Will your Ultra HD Blu-ray player have to be connected to the Internet to play 4K discs? How will consumers transfer 4K content from discs to portable devices? Will Ultra HD Blu-ray players play DVDs and CDs? And will players and discs accommodate content created with Dolby Vision high dynamic range (HDR) technology.
The Blu-ray Disc Association (BDA), which promotes the Blu-ray Disc format, answered those questions and more on Thursday when two BDA executives held an online roundtable to take questions from reporters and reviewers.
The BDA execs included Benn Carr, who chaired the BDA’s UHD task force. He is VP of corporate strategy and development at DTS. The second exec was Ron Martin, the vice chair of the BDA’s U.S. promotions committee. He is VP/director of Panasonic Hollywood Lab.
Here are some of the key points that they made:
Positioning: Compared to 4K streaming services, 4K Blu-ray players and content will be positioned as premium experiences. The executives cited the format’s 100Mbps “constant and guaranteed” data rate compared to average home-network speeds of less than 5Mbps. The experience will also be uninterruptible because it doesn’t depend on the vagaries of Internet connections and home Wi-Fi networks. And, unlike the launch of Blu-ray, the first players won’t be troubled by slow disc-loading times.
For early-adopter eyes only? The execs don’t believe the appeal of 4K Blu-ray will be limited at launch to early adopters, as was the case with the Blu-ray launch. A broad range of consumers will be attracted to 4K Blu-ray because they are already aware of 4K TVs, 4K’s advantages, and the added features that physical media provide, including interactive features.
Content availability: The BDA expects announcements of disc titles at CES. On the hardware front, Samsung and Panasonic have already announced player plans, with Panasonic planning November availability in Japan and Samsung showing a prototype due next year.
Disc compatibility: Ultra HD Blu-ray players are required to play back 2D 1080p Blu-ray discs, but as is the case with current Blu-ray players, playback of CDs and DVDs isn’t mandatory. Nonetheless, the executives expect all 4K players will offer CD and DVD playback, as do all current Blu-ray players.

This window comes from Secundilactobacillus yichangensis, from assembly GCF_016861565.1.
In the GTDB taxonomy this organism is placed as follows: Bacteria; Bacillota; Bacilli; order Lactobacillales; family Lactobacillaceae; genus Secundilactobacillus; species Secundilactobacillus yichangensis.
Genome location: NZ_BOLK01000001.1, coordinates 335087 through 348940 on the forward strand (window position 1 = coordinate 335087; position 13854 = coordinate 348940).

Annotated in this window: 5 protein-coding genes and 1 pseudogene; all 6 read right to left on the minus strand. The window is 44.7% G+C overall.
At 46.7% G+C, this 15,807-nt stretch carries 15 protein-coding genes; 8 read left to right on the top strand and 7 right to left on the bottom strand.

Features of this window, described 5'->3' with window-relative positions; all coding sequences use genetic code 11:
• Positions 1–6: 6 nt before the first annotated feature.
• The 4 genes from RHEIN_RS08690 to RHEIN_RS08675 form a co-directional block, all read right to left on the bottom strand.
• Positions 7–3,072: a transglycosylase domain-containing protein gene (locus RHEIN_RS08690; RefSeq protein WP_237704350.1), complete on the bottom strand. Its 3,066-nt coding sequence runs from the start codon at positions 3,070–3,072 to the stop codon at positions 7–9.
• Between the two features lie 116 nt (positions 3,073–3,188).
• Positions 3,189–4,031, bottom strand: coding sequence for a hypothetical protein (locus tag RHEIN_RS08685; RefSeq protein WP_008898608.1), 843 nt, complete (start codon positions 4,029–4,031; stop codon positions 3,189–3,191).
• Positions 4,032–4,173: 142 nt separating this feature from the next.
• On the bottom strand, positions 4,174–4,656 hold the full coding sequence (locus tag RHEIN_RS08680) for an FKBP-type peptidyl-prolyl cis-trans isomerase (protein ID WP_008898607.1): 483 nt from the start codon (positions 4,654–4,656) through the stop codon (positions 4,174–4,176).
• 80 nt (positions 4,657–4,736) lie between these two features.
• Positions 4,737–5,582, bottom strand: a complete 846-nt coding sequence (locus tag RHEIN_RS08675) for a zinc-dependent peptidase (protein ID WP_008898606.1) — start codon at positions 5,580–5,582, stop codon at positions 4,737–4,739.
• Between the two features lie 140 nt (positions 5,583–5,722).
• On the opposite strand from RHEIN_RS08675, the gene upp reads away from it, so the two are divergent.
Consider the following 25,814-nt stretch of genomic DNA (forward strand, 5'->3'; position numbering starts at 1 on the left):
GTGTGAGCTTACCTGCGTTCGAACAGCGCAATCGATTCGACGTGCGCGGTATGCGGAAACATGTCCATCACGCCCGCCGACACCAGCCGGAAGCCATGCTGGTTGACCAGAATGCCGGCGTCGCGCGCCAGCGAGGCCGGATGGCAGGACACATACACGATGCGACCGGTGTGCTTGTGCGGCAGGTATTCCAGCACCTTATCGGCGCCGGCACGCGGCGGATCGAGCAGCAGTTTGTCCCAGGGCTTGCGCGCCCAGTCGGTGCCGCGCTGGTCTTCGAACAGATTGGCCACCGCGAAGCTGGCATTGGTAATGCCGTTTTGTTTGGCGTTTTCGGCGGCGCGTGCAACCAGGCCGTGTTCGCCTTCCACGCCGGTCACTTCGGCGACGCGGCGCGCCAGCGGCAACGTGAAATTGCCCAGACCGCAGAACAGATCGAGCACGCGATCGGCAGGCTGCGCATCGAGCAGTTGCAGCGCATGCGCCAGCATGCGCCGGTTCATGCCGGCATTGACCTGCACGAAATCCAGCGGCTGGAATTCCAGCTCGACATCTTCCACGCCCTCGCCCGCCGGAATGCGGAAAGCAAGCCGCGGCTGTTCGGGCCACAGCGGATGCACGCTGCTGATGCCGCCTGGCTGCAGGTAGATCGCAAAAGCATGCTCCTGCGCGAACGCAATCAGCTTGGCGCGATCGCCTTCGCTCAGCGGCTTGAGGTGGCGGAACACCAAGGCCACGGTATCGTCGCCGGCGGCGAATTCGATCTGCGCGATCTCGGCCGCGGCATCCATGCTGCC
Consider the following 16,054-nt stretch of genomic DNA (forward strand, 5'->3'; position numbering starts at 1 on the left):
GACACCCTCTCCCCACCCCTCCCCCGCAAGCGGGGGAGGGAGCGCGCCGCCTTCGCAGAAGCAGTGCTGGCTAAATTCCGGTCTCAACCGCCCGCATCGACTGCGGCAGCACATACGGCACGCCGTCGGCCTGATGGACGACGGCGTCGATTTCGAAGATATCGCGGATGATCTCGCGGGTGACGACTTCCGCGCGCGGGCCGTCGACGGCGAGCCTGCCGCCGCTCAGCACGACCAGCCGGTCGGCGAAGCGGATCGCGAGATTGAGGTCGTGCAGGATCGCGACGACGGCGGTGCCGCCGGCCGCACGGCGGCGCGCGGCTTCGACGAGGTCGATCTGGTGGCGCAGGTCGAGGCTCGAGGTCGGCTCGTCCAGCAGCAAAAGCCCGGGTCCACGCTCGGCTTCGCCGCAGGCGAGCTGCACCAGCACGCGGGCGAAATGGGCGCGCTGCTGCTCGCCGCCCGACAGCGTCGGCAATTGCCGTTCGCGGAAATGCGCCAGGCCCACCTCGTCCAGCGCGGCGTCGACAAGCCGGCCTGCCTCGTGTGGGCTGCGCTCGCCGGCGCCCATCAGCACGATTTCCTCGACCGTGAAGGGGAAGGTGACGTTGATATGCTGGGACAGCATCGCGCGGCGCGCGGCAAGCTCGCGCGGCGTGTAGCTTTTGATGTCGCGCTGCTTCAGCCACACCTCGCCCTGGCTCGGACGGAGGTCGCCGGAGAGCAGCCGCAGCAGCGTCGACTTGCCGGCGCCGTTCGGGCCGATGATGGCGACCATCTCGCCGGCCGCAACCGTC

Playback of 3D 1080p Blu-ray discs is a player option, but you won’t see 3D 4K content on Ultra HD Blu-ray discs. The Ultra HD Blu-ray standard doesn’t include 3D on 4K discs.
Separately, the Ultra HD Blu-ray standard does not require a player to be connected to the Internet to get authorization to play a disc. Studios, however, have the option to remotely store encryption keys, thus requiring an Internet connection. That’s not expected to be common practice, though it could be useful in controlling the distribution of early release discs.
Video performance: The more efficient HEVC codec, combined with higher capacity movie discs (66MB and 100MB compared to Blu-ray’s 25GB and 50GB) will allow for 3840 by 2160 resolution compared to Blu-ray’s 1920 by 1080 resolution. The Ultra HD Blu-ray format will also accommodate 10-bit color versus 8-bit color and high dynamic range (HDR) content.
The format supports 100Mbs peak bit rates, compared to Blu-ray’ s 40Mbps, and frame rates up to 60 fps, up from 24 fps.
Color gamut: Players are required to support the ITU’s BT 2020 color range, which exceeds the DCI-P3 range of colors delivered by digital cinemas, which in turn exceed the BT.709 gamut that current Blu-ray discs can deliver. Players must also be able to reproduce the BT.709 gamut.
TVs capable of displaying 2020 gamut will begin to appear this year and next. One studio has already released a theatrical movie with 2020 gamut.
High Dynamic Range (HDR): HDR is required on players and optional on discs. Players and discs supporting HDR must use the baseline 10-bit SMPTE 2084 HDR standard. Optional BDA-approved HDR technologies from Dolby and Philips can accompany 2084 on a disc, but players aren’t required to recognize the Dolby and Philips technologies.
Copy and Export: This optional feature set, previously called Digital Bridge, consists of two main options. First, players can incorporate embedded hard drives to make and store bit-for-bit copies of multiple 4K discs, including bonus content and interactive features. The intent is to make individual movies accessible without requiring people to get off the couch to browse through a stack of discs. Panasonic’s first player, due in Japan later this year, will incorporate a 3TB hard drive. Samsung also plans a model with hard drive.
The export part of this optional feature set will let disc purchasers obtain copies of a title for playback on portable devices, if the content provider approves. Consumers, however, won’t be able to transfer a copy from their player’s hard drive directly to a portable device. Instead, consumers will engage with third-party services, as they do now for UltraViolet copies of 2D Blu-ray discs. Only the movie itself, soundtracks, and subtitles will appear in the copy.
Third-party services such as UltraViolet and Vidity could work with studios to implement the capability, as could Apple’s iTunes.
Audio: The requirements and options are the same as they are for 2K Blu-ray discs and players.
Other: The spec doesn’t require two HDMI outputs on players, and it allows for BD Live-type interactive content on 4K discs at the content providers’ option.